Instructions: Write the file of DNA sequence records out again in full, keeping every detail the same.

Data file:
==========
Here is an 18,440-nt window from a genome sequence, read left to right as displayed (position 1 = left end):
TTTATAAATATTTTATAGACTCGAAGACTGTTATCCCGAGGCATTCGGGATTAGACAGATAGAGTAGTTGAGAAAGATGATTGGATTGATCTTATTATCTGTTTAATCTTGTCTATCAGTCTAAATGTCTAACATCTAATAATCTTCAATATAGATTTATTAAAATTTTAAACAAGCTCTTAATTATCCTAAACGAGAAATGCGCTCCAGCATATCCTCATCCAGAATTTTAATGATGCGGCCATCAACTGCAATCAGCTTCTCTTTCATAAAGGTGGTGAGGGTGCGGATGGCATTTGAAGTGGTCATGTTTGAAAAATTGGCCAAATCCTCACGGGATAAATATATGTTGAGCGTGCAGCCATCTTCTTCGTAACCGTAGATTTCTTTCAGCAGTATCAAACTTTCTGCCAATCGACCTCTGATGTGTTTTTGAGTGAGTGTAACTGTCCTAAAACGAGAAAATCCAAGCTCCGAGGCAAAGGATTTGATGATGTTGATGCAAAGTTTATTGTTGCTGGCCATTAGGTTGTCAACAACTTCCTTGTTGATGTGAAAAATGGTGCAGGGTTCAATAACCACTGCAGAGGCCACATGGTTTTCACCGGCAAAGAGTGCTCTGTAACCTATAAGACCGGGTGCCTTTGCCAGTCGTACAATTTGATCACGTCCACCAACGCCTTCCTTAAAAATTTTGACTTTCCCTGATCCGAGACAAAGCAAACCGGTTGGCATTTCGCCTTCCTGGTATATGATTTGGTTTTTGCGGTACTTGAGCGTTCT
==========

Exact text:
Here is an 18,440-nt window from a genome sequence, read left to right as displayed (position 1 = left end):
TTTATAAATATTTTATAGACTCGAAGACTGTTATCCCGAGGCATTCGGGATTAGACAGATAGAGTAGTTGAGAAAGATGATTGGATTGATCTTATTATCTGTTTAATCTTGTCTATCAGTCTAAATGTCTAACATCTAATAATCTTCAATATAGATTTATTAAAATTTTAAACAAGCTCTTAATTATCCTAAACGAGAAATGCGCTCCAGCATATCCTCATCCAGAATTTTAATGATGCGGCCATCAACTGCAATCAGCTTCTCTTTCATAAAGGTGGTGAGGGTGCGGATGGCATTTGAAGTGGTCATGTTTGAAAAATTGGCCAAATCCTCACGGGATAAATATATGTTGAGCGTGCAGCCATCTTCTTCGTAACCGTAGATTTCTTTCAGCAGTATCAAACTTTCTGCCAATCGACCTCTGATGTGTTTTTGAGTGAGTGTAACTGTCCTAAAACGAGAAAATCCAAGCTCCGAGGCAAAGGATTTGATGATGTTGATGCAAAGTTTATTGTTGCTGGCCATTAGGTTGTCAACAACTTCCTTGTTGATGTGAAAAATGGTGCAGGGTTCAATAACCACTGCAGAGGCCACATGGTTTTCACCGGCAAAGAGTGCTCTGTAACCTATAAGACCGGGTGCCTTTGCCAGTCGTACAATTTGATCACGTCCACCAACGCCTTCCTTAAAAATTTTGACTTTCCCTGATCCGAGACAAAGCAAACCGGTTGGCATTTCGCCTTCCTGGTATATGATTTGGTTTTTGCGGTACTTGAGCGTTCT